Linked by Thom Holwerda on Fri 17th Feb 2006 12:41 UTC, submitted by jayson.knight
Windows "Microsoft recently made a change to the licence agreement saying that a new motherboard is equal to a new computer, hence you need to purchase a new Windows licence. Here is what Microsoft has to say: "An upgrade of the motherboard is considered to result in a 'new personal computer' to which Microsoft OEM operating system software cannot be transferred from another computer. If the motherboard is upgraded or replaced for reasons other than a defect, then a new computer has been created and the license of new operating system software is required." Please note that this does not go for retail copies of Windows, but only for OEM versions.
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RE: This has to be a joke
by Get a Life on Fri 17th Feb 2006 14:58 UTC in reply to "This has to be a joke"
Get a Life
Member since:
2006-01-01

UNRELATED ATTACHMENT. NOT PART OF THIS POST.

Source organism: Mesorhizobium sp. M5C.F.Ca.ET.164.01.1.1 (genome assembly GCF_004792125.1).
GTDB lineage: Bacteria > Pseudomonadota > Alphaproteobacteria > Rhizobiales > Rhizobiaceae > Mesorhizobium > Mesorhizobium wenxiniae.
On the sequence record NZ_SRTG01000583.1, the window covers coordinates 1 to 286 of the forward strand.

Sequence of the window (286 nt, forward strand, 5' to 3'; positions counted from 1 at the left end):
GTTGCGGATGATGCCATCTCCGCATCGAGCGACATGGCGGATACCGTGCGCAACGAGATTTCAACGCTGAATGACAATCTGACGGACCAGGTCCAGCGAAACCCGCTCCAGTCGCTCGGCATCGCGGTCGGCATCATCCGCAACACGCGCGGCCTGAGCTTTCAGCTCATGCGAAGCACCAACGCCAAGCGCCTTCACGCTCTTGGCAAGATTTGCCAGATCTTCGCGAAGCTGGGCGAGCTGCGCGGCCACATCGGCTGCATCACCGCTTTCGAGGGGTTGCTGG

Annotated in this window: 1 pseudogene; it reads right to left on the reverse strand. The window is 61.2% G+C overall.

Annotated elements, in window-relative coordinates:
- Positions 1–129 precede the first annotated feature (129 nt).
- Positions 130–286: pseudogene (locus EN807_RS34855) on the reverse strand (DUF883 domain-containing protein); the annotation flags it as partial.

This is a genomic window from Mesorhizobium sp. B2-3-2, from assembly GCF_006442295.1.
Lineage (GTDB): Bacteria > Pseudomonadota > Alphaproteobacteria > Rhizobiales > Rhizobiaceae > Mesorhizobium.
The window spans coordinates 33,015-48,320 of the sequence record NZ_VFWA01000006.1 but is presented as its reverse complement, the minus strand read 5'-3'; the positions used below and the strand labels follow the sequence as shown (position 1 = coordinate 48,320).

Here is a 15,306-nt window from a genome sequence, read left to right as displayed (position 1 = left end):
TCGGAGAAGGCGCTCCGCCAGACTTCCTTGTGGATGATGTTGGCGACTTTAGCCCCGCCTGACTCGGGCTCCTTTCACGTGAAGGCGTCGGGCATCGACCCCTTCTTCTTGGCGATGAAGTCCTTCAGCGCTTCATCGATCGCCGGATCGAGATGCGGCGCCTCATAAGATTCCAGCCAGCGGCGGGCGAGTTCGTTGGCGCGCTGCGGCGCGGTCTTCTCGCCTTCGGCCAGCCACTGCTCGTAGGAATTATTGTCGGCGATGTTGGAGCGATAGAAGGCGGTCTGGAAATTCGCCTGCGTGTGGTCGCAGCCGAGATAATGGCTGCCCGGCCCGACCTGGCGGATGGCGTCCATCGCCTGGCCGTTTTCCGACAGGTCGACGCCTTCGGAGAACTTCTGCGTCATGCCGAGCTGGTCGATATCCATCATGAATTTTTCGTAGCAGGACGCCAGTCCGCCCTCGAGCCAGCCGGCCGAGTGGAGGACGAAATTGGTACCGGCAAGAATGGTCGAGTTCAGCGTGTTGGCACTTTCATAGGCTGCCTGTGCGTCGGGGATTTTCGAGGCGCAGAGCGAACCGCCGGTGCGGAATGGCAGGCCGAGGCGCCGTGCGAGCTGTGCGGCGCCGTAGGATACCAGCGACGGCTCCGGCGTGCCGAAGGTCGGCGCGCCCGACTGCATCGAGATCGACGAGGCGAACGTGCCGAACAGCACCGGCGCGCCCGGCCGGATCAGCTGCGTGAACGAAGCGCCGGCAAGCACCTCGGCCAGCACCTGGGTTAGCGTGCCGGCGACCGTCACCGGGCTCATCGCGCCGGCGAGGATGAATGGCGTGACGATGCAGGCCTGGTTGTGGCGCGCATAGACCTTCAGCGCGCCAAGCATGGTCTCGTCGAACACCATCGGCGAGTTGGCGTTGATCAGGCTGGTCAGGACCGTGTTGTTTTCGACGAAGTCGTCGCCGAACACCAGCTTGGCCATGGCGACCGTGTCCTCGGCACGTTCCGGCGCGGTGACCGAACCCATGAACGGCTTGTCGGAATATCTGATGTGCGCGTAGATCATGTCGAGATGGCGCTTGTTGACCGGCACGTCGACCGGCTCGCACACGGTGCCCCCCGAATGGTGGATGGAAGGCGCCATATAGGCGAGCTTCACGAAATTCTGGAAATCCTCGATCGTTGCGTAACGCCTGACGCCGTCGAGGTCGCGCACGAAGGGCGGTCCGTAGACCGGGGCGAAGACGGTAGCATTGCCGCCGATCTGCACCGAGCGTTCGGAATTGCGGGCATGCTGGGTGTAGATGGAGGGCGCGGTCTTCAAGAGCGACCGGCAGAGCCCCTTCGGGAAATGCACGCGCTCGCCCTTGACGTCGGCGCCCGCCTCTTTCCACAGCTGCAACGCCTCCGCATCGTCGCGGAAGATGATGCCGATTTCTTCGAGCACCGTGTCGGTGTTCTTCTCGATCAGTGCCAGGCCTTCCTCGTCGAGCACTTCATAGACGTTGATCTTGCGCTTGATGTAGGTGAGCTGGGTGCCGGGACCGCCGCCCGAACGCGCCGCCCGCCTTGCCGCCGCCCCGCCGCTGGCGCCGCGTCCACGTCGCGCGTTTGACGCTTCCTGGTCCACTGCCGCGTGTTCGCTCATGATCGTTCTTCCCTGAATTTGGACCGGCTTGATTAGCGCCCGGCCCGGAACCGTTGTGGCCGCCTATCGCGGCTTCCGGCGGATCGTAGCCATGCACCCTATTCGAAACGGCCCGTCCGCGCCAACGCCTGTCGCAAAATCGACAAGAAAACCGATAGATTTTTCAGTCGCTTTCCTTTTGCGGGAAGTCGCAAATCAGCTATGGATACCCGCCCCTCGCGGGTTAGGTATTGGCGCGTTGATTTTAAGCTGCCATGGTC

Here's how a new motherboard is a new computer:

Microsoft has a monopoly on desktop operating systems. The growth of this operating system market for them just isn't as good as it could be. There are a few more pennies in there that Microsoft wants comprised of people upgrade computers piecemeal. Nevermind that companies will sell you OEM copies of Windows with HDDs or whatever.
There's also the release of Vista, which I'm sure can use any help it can get in order to expedite its adoption. If releasing Halo 2 only for Vista isn't enough, there's always the incentive that if you buy a forthcoming AM2 processor/motherboard, that you'll have to set fire to that OEM copy of Windows you got three years ago from Newegg and pick up a copy of Vista.

And for that reason a new motherboard is not only a new computer, but it justifies making you purchase a new copy of Windows. But don't try to transfer that previous OEM copy with your old motherboard, because that's bad too.

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